Opinion

CON: It’s time to let go of the old light rail plan

This crossing at Blackwell, Corcoran and Pettigrew streets could be closed if a GoTriangle plan proposed in October for the Durham-Orange light-rail line goes through. Local stakeholders are concerned the closing will be a bad move for downtown’s vibrancy.
This crossing at Blackwell, Corcoran and Pettigrew streets could be closed if a GoTriangle plan proposed in October for the Durham-Orange light-rail line goes through. Local stakeholders are concerned the closing will be a bad move for downtown’s vibrancy. Contributed

Thirty years ago, our local community leaders had a vision for regional transportation that used light rail to connect the Triangle. The vision included light rail lines that went everywhere and had the potential to reduce sprawl and make the Triangle a bustling economic center and a wonderful place to live without a car. It was a dream we all shared.

Over the years, the plan changed into something very different. Wake and RTP decided not to wait for light rail to get people out of their cars and onto public transit. Light rail did not meet their needs and they moved on. As a result, Wake and RTP are already realizing their public transportation goals with high frequency buses, ride-sharing, and soon a bus rapid transit system that makes it easier to get around town without a car.

Durham and Orange meanwhile have made no progress. For us, light rail has been the only solution and we have been willing to agree to anything to keep it going. A once simple light rail corridor has morphed into a clumsy roller coaster with sharp curves, tunnels, and elevated tracks as it has become evident that the light rail as originally planned was unworkable. It’s still ten years away.

The project cost for the Durham Orange Light Rail has ballooned to well over $3 billion and it will not be paid for until 2060. Federal and State funding, once expected to fund 75 percent of the project, now covers 30-40 percent, at best. All this for a single train that takes nearly an hour to go from UNC to NCCU in Durham. It doesn’t go anywhere near RTP, Raleigh or RDU airport.

By GoTriangle’s estimates, DOLRT will serve less than 5 percent of the population and 70-80 percent of the riders will get to the light rail by car. While all this is happening, traffic on I-40, I-147, NC54 and 15-501 will have become impassable, with congestion and emissions increasing every day. Can we really wait ten years to make things better?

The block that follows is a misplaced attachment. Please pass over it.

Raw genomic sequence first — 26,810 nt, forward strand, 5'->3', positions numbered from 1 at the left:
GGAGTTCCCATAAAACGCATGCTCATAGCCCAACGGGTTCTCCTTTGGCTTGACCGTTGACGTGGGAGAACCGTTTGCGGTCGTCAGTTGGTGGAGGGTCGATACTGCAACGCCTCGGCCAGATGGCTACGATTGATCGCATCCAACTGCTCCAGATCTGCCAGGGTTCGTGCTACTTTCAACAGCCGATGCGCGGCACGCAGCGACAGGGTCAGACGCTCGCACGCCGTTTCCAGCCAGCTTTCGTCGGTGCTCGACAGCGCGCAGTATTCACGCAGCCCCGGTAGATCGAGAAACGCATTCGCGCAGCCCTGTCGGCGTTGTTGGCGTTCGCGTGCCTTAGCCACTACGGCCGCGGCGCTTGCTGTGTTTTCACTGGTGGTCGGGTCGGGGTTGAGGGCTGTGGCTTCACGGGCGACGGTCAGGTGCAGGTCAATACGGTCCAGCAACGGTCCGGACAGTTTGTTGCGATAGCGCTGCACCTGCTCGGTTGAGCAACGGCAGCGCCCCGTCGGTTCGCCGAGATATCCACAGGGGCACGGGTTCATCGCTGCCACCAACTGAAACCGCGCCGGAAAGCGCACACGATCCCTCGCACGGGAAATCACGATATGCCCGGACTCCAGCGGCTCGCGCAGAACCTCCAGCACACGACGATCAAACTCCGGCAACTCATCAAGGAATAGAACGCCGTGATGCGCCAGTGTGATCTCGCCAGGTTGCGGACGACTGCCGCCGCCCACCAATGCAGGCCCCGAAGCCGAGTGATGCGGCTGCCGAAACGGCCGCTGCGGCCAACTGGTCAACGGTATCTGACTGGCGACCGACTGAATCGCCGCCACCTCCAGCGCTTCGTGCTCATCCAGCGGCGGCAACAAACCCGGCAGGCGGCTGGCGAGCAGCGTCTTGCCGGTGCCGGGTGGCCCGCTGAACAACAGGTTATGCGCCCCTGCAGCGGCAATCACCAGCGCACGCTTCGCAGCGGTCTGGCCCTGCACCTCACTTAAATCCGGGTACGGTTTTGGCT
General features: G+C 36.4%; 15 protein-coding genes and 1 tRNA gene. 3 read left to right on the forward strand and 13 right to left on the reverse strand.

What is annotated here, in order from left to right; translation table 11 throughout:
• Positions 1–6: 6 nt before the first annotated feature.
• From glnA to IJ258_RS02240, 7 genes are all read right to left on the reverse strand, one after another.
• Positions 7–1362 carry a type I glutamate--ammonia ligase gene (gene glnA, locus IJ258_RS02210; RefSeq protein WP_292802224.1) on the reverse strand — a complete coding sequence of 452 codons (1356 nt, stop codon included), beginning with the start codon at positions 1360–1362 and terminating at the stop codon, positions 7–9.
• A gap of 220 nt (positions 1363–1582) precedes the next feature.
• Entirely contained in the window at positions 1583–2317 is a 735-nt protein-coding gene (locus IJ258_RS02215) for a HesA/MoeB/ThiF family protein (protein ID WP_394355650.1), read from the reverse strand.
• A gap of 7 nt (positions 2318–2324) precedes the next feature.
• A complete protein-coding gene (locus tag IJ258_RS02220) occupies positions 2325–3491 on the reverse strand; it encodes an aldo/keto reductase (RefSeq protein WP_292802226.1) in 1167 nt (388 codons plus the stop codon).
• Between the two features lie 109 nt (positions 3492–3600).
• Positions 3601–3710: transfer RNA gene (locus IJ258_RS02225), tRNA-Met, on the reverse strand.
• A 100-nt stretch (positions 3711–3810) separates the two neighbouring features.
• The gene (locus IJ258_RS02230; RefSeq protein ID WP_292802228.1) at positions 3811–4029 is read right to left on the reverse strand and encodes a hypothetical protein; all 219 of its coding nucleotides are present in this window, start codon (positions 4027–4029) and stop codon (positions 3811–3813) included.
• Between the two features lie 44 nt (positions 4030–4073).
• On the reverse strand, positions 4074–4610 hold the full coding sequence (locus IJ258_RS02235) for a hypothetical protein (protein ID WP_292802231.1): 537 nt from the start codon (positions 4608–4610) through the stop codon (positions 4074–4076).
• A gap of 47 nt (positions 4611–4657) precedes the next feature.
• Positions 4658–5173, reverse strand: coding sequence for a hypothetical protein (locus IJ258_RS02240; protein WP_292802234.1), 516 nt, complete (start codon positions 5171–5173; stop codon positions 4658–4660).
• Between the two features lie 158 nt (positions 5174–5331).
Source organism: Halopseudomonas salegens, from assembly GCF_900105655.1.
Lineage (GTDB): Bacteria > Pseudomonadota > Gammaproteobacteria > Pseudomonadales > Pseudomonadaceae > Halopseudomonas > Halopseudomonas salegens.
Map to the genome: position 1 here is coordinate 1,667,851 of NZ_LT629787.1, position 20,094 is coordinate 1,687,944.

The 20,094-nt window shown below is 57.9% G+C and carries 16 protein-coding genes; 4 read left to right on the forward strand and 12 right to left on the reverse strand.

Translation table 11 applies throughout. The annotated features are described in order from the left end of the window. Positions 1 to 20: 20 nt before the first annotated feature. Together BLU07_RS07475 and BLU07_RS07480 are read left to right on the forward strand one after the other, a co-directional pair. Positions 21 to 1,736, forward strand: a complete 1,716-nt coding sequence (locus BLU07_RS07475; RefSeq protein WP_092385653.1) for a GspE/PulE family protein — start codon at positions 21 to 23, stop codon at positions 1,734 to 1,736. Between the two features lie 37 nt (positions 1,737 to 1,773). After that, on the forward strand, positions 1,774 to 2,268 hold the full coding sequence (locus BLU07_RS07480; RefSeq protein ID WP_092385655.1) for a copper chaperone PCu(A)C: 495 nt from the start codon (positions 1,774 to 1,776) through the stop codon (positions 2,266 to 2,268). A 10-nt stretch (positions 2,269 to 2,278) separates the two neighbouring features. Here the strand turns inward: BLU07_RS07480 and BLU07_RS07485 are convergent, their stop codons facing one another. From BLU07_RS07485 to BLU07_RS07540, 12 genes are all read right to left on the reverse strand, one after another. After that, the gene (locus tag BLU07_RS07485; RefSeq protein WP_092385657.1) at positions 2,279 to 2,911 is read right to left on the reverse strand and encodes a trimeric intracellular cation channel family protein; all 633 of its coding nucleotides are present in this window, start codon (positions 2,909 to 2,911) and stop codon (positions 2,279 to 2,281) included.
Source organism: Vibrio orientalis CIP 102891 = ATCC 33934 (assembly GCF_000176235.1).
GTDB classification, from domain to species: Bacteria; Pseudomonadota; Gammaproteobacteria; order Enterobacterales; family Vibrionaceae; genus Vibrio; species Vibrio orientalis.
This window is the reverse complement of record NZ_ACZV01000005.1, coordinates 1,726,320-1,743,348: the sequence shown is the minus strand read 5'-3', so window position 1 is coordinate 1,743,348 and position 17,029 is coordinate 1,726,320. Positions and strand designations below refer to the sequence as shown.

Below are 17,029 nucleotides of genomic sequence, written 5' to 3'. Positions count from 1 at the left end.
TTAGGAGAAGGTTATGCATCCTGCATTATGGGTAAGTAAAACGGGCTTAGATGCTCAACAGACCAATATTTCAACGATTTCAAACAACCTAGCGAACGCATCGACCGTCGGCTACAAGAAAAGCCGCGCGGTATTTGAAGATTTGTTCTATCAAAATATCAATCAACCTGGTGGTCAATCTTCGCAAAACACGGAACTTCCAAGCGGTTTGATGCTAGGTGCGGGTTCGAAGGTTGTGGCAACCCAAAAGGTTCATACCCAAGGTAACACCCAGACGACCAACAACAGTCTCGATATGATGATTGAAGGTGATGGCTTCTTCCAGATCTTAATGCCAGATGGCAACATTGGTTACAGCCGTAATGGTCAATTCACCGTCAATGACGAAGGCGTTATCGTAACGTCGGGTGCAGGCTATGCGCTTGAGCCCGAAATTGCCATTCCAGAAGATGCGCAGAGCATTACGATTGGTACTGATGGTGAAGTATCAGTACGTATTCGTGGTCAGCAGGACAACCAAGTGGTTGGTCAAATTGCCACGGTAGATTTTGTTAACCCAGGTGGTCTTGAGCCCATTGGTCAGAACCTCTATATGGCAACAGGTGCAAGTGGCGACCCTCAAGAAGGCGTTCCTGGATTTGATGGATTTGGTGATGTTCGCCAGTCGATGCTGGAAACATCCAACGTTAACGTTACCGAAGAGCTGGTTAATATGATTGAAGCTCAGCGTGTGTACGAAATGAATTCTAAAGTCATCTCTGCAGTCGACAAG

Those in Durham and Orange who rely on public transportation to get to work or school or shopping can’t wait that long. Our climate can’t wait that long.

Duke and Durham business leaders who have invested heavily in downtown Durham share our vision for regional transit. They too realize that DOLRT won’t get us there. A new plan is needed to achieve our vision for a progressive, transit oriented community. DOLRT is not the only option. It’s just a plan that is taking up all the oxygen in the room.

Once we let go of light rail, we can immediately move forward and offer convenient, high frequency bus services into every community. We can affirm our commitment to electric bus fleets and even extend service into Northern Orange County, Chatham, and Alamance. We can offer more demand services to our aging population. In half the time and cost of DOLRT, we can have commuter rail service from Durham to RTP to Raleigh. That’s enough to make anyone want to get out of their car.

We all want regional transportation that moves us around, contributes to economic vibrancy and affordability, and is good for the planet. We know this needs to happen now. It’s time to follow the example of Wake and the Triangle. It’s time to let go of the old light rail plan and start realizing the dream of public transportation, now.

Bonnie Hauser writes here on behalf of Affordable Transit For All, a coalition of groups from Durham and Orange who are working for regional transportation.. The coalition’s members include the Chapel Hill Alliance for a Livable Town (CHALT), Orange County Voice, the Northern Orange NAACP, Schley Grange, Smart Transit Futures of Durham, and others.

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